S&S Benefits.....Opinion, Hearsay & News Review
Why be like everyone else?
S&S Benefits Consulting, Inc. 219 Darien, Dundee, IL 60118 Phone: 847-428-5353, Fax:847-428-9876,
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Volume 4 Issue 6 Street Talk October, 2002 Issue
A Spencer survey says that COBRA costs continue to exceed active employee costs by 50% in 2001. 10.2% of employees and dependents became eligible for Cobra and 16.2% of those eligible signed up.
The Kaiser 2002 survey is out. Average PPO cost was $3,119 per year single/$8037 family. HMO was $2,764 single/$7541 family. Workers contributed on PPO $432 single/$2,152 family per year. HMO was $455 single/$1,960 family per year. 88% of firms with 25-49 workers offered health coverage, 96% for firms of 50-199 and 99% of firms with 200+ workers. Only 5% of employees were enrolled in indemnity coverage in the survey. Premiums increased by 12.7% on average for 3,262 surveyed companies composed of over 300,000 employees. The average individual PPO deductible was $276. The number of companies with three tiered drug plans (as opposed to two) rose from 29% to 57%. 17% of covered workers are in firms that offered employees a lower level of health benefits than last year.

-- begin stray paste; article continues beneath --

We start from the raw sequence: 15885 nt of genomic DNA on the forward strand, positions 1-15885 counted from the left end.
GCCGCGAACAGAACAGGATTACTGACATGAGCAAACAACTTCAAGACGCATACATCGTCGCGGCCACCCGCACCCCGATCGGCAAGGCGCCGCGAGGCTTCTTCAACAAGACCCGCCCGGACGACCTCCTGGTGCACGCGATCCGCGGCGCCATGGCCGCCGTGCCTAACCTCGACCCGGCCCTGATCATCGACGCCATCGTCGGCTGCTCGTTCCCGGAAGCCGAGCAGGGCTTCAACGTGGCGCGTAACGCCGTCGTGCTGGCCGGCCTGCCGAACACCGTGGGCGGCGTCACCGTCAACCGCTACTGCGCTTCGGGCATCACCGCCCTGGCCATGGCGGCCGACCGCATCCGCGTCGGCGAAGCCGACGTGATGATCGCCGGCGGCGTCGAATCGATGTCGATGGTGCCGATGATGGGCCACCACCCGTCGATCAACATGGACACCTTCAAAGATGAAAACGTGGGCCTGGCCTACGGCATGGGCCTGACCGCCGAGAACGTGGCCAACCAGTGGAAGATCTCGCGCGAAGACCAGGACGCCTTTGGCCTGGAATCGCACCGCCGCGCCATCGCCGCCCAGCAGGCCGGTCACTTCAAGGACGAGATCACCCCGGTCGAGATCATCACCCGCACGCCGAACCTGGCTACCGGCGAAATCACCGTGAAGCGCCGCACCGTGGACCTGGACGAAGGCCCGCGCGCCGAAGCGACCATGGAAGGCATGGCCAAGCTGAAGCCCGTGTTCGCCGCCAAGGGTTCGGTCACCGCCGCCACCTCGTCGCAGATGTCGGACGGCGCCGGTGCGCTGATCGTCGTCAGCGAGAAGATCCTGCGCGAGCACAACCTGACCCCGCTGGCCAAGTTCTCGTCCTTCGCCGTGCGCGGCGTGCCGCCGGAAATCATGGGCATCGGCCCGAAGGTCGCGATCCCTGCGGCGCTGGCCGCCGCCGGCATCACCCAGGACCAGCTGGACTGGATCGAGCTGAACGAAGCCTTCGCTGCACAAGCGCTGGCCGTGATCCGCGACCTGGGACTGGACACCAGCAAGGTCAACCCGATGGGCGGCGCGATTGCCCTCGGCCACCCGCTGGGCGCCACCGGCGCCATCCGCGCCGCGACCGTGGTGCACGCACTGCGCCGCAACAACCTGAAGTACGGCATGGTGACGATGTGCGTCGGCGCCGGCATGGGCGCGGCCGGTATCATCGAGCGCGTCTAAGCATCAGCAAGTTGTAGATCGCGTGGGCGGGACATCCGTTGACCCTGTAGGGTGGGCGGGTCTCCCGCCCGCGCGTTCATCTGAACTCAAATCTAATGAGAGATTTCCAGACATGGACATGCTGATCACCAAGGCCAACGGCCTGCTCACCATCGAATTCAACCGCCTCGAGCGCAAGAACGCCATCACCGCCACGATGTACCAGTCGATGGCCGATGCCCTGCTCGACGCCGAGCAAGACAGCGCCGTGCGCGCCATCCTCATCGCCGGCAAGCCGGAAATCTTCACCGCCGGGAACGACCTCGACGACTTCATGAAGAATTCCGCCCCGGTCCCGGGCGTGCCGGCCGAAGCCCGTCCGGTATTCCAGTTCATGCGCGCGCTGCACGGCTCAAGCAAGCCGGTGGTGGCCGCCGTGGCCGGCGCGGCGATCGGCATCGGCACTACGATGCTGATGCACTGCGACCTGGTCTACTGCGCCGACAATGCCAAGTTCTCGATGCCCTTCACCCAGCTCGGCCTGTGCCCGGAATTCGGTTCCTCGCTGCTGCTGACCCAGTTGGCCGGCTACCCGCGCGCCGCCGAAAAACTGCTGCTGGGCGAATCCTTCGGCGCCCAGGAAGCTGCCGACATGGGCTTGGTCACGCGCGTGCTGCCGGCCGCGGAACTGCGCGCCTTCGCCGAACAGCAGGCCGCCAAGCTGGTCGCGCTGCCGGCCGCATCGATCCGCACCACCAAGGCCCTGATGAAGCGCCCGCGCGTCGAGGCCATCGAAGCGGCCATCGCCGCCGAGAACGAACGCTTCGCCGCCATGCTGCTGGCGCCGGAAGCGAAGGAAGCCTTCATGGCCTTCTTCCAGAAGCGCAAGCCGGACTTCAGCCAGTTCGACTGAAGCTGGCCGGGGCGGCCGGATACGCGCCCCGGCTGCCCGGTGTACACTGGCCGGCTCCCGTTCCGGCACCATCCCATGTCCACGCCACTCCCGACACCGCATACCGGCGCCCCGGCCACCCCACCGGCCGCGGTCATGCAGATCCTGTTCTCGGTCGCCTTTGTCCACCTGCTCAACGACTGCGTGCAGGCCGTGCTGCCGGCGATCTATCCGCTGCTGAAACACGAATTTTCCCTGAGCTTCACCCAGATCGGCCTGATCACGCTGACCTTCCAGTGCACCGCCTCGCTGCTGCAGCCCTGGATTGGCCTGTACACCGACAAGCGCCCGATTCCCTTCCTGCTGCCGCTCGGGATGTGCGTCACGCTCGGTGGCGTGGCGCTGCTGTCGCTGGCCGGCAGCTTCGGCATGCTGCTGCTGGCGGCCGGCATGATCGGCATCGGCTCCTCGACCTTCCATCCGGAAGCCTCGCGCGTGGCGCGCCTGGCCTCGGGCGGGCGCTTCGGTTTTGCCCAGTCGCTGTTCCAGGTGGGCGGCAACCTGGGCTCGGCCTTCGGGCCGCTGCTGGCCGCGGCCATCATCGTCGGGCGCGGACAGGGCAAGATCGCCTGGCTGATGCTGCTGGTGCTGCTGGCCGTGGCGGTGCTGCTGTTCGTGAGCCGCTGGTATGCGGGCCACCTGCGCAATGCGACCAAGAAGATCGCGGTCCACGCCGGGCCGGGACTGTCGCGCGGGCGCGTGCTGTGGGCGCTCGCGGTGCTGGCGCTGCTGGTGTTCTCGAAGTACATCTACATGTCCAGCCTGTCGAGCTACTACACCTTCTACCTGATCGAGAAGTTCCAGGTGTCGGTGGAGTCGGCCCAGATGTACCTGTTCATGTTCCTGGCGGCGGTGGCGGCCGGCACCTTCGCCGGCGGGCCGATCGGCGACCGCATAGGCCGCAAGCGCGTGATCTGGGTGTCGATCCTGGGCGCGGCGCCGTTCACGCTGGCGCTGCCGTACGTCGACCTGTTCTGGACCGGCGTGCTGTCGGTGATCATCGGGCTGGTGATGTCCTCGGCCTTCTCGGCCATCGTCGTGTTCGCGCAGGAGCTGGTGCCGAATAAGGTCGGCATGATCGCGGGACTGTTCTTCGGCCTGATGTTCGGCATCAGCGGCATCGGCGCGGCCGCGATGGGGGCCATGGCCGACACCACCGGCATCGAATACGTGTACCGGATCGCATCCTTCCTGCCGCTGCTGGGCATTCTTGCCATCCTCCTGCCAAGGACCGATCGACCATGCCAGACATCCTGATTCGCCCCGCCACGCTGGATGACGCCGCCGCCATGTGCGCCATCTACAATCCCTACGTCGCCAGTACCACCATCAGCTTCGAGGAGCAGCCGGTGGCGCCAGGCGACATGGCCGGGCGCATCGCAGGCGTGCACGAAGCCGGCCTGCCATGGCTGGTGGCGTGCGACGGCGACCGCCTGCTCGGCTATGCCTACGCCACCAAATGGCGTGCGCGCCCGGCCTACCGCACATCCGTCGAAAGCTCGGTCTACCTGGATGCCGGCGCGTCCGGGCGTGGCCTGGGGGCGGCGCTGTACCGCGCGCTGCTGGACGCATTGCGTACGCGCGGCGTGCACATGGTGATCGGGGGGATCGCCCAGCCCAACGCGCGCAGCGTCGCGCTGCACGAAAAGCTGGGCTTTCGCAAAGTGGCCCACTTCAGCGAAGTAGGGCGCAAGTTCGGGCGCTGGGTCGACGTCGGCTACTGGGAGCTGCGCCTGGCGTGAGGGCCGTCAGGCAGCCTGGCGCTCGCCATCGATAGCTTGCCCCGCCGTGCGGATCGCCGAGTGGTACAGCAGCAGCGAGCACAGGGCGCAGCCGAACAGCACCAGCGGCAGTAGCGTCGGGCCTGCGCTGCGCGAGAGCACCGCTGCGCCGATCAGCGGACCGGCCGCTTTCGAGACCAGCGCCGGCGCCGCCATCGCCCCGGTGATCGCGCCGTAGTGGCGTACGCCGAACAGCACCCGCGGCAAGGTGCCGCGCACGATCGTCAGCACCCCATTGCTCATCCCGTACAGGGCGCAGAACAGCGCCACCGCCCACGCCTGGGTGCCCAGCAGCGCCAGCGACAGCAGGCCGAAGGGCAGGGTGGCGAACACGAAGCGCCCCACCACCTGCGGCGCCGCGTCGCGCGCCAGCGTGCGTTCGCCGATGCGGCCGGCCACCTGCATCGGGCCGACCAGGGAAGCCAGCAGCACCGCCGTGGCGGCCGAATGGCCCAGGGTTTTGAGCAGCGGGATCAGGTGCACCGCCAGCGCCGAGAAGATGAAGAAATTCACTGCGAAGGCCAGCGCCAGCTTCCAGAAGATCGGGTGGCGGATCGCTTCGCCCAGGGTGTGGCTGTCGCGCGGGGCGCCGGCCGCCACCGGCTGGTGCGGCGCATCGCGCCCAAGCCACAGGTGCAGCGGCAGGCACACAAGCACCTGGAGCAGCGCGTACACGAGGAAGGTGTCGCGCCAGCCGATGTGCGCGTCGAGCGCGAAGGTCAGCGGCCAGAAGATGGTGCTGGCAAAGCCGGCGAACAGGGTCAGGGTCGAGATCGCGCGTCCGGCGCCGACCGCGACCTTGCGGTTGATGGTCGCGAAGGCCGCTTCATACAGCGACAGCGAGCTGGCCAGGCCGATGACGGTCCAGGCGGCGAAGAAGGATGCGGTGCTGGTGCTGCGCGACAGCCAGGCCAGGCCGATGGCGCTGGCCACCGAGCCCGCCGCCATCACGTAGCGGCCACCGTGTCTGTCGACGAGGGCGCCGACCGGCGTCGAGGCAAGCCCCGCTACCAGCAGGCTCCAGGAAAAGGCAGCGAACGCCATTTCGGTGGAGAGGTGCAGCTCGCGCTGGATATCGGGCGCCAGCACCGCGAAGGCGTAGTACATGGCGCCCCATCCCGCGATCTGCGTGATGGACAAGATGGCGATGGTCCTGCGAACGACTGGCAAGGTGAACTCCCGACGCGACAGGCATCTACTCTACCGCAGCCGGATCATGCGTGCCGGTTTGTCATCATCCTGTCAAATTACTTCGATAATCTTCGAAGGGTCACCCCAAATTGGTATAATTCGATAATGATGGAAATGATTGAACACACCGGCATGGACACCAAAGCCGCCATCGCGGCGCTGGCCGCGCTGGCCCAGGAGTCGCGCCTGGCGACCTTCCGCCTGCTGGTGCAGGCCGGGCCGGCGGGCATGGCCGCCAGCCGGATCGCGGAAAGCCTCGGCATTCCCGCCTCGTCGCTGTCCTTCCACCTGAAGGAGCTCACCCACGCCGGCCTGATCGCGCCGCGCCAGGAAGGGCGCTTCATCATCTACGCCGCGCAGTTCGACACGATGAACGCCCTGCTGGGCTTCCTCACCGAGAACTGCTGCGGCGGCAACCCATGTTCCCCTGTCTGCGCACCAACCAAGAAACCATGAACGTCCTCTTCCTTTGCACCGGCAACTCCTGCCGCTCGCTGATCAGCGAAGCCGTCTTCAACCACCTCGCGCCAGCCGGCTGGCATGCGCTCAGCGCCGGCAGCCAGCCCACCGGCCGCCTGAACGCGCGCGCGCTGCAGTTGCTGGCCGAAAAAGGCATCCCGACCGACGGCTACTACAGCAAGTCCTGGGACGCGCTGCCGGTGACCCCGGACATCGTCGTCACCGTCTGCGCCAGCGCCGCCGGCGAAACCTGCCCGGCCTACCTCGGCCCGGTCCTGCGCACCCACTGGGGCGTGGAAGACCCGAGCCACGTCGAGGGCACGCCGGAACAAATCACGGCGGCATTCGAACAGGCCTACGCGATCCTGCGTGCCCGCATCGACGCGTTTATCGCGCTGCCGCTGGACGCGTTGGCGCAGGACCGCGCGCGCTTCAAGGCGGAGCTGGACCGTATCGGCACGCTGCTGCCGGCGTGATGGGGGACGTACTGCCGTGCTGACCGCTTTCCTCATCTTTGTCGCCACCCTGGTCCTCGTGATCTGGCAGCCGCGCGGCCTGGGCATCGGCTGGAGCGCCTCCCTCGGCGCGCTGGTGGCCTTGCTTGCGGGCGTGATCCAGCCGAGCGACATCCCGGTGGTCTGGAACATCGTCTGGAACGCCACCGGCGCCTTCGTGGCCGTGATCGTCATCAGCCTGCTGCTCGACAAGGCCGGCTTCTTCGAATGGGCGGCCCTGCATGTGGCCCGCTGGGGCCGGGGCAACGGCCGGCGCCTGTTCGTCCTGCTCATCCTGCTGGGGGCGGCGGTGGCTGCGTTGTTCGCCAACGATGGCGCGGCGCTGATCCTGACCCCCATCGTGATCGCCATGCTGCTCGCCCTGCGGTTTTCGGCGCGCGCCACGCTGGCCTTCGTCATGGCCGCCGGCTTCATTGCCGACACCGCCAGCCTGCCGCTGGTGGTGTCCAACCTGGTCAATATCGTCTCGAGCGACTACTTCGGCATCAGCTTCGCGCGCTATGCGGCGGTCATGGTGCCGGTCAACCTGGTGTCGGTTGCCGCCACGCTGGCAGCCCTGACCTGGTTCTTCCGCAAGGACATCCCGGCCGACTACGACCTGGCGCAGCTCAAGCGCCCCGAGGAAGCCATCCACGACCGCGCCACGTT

A Hewitt survey of 528 employers found that 82% of employees ranked health benefits as the most important benefit (outscoring compensation by 2 to 1).
Empire BC/BS of NY has filed plans to sell stock to convert to for profit status. Michigan has signed a law barring BC/BS in MI (the largest non-profit BC plan) from becoming a for profit company.
A survey of 686 Wisconsin employers shows that only one was considering dropping health benefits. The majority of companies still pay 70-90% of premium costs for their employees.
Unions reacted in anger when NW Airlines said the company would require employees to pay 20% of their healthcare premiums. The company is trying to save money to stay in business, but the unions donít understand.
According to the AMA, more than 350 mergers and acquisitions have occurred between insurers. The Dept. of Justice has announced plans to scrutinize future mergers that the DOJ says threatens competition. No kidding.
The US dept. of HHS says that medical malpractice is driving up health costs, adding $90B to $170B to payments for public and private healthcare. Less than 30% of all the money docs pay in liability insurance fees goes to patients in settlement. Lawyer fees account for 40% or more of multi-million dollar payouts.
Microsoft is dropping Aetna for their 34,000 employees, but Aetna says new accounts Tenet Healthcare and 7-Eleven have been added. Microsoft is changing to local carrier Premera Blue Cross.
The standard mileage rate effective January 1, 2003 is down from 36.5 cents per mile to 36 cents. Medical mileage is reduced from 13 to 12 cents and moving mileage is the same as medical.
Premiums for the Federal Employees Health Benefits Program are increasing an average of 11% for the 188 plan choices for 9 million members (after a 13.6% increase this year). HMO increases of 13.6% are driving the average.